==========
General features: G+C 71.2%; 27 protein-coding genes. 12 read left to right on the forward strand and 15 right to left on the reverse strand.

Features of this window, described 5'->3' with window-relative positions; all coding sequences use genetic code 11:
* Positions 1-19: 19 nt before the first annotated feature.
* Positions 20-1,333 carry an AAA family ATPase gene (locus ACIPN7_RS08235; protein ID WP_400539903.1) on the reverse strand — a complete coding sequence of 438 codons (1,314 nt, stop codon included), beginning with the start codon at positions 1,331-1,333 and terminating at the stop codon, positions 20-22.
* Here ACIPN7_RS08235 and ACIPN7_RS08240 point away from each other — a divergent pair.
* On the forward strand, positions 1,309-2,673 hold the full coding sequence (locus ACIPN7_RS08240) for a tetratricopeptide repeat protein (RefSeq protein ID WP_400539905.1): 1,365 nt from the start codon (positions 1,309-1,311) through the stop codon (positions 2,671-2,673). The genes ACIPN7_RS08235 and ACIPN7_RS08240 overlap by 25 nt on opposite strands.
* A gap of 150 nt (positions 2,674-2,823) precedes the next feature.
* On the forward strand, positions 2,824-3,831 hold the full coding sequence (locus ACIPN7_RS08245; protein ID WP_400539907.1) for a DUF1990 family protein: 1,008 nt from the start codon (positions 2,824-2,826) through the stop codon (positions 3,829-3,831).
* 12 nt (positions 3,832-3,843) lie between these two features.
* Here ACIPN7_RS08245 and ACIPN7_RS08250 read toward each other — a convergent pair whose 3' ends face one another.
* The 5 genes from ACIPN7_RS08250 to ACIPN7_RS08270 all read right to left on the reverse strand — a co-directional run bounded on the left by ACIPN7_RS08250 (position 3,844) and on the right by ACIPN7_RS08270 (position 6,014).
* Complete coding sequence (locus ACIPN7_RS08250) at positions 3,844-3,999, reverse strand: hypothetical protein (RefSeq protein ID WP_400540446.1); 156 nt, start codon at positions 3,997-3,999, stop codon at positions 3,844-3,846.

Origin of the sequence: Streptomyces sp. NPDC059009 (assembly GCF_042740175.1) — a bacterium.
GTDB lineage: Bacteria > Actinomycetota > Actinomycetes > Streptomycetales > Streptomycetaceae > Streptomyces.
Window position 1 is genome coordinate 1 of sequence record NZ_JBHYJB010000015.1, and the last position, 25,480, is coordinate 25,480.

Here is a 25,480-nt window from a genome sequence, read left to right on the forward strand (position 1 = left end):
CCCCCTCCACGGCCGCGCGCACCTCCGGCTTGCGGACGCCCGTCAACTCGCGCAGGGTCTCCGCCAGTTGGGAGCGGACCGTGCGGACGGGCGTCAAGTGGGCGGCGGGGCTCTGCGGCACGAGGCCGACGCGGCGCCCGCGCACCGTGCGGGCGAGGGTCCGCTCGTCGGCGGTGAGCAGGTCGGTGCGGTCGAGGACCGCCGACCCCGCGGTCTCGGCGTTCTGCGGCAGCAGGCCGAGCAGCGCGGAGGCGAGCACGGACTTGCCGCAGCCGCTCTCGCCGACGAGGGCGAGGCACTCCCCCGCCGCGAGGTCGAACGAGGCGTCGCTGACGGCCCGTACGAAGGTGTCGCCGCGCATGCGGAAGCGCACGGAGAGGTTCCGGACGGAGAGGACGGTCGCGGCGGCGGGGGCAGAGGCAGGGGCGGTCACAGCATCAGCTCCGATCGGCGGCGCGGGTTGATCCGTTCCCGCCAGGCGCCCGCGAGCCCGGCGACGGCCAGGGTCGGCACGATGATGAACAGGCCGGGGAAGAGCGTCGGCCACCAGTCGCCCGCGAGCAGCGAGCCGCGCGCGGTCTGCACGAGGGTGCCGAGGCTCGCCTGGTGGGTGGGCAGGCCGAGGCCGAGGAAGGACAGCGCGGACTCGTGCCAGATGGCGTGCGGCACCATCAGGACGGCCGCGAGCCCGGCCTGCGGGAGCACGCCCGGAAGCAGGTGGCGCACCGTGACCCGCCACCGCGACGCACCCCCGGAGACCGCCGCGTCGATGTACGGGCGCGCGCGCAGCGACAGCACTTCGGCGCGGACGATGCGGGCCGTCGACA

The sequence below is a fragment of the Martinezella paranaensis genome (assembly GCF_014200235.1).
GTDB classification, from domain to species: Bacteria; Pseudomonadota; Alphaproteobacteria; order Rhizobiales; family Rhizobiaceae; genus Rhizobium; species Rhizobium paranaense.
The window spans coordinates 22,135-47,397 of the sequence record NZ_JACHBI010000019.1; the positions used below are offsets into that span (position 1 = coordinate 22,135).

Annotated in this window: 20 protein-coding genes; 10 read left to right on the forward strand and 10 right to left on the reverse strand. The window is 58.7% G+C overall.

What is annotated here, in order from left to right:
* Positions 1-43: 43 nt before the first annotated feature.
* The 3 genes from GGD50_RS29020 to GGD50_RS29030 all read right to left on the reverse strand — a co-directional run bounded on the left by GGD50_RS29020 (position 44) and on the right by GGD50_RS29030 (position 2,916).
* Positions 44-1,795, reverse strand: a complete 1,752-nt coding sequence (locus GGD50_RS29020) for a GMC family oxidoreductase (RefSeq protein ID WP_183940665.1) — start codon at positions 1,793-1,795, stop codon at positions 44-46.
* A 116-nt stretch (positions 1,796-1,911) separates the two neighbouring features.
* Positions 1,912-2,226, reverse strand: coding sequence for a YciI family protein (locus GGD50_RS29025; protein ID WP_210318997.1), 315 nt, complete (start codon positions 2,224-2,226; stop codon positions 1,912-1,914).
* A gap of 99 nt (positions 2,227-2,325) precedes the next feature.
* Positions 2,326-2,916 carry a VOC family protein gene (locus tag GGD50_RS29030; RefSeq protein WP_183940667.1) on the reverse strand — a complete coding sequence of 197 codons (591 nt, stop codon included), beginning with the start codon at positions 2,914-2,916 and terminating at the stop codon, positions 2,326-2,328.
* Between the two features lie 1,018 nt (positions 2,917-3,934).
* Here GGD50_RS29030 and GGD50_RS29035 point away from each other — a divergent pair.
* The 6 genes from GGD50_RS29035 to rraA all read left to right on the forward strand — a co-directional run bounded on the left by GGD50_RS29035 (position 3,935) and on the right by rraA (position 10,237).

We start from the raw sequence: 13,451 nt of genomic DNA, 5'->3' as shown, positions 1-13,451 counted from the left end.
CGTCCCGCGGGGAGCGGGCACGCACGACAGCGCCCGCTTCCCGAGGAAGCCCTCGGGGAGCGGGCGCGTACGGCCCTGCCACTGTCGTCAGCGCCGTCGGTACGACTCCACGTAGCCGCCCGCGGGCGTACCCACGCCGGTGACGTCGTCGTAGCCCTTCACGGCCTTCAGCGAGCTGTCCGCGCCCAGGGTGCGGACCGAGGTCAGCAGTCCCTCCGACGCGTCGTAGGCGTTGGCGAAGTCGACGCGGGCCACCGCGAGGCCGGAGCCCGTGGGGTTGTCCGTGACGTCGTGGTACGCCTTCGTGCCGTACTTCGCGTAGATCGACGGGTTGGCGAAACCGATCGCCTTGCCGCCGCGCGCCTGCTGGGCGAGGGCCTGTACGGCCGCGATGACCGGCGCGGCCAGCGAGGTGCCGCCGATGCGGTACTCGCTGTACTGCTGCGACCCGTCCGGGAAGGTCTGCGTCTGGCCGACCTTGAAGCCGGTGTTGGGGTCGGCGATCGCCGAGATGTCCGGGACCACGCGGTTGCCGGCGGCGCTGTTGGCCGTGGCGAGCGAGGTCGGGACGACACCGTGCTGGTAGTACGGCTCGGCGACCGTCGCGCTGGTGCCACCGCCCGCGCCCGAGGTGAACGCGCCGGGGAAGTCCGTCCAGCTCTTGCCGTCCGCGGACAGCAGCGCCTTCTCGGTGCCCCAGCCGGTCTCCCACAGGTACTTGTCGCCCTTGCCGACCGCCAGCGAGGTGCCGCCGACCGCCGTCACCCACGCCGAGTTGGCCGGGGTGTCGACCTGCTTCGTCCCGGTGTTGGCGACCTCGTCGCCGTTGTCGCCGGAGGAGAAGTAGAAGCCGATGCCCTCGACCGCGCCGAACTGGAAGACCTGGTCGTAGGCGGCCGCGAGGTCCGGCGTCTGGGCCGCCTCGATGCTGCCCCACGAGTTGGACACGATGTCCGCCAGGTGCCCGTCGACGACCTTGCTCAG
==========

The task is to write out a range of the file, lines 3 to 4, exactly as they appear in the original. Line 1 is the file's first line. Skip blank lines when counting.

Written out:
* Positions 1-19: 19 nt before the first annotated feature.
* Positions 20-1,333 carry an AAA family ATPase gene (locus ACIPN7_RS08235; protein ID WP_400539903.1) on the reverse strand — a complete coding sequence of 438 codons (1,314 nt, stop codon included), beginning with the start codon at positions 1,331-1,333 and terminating at the stop codon, positions 20-22.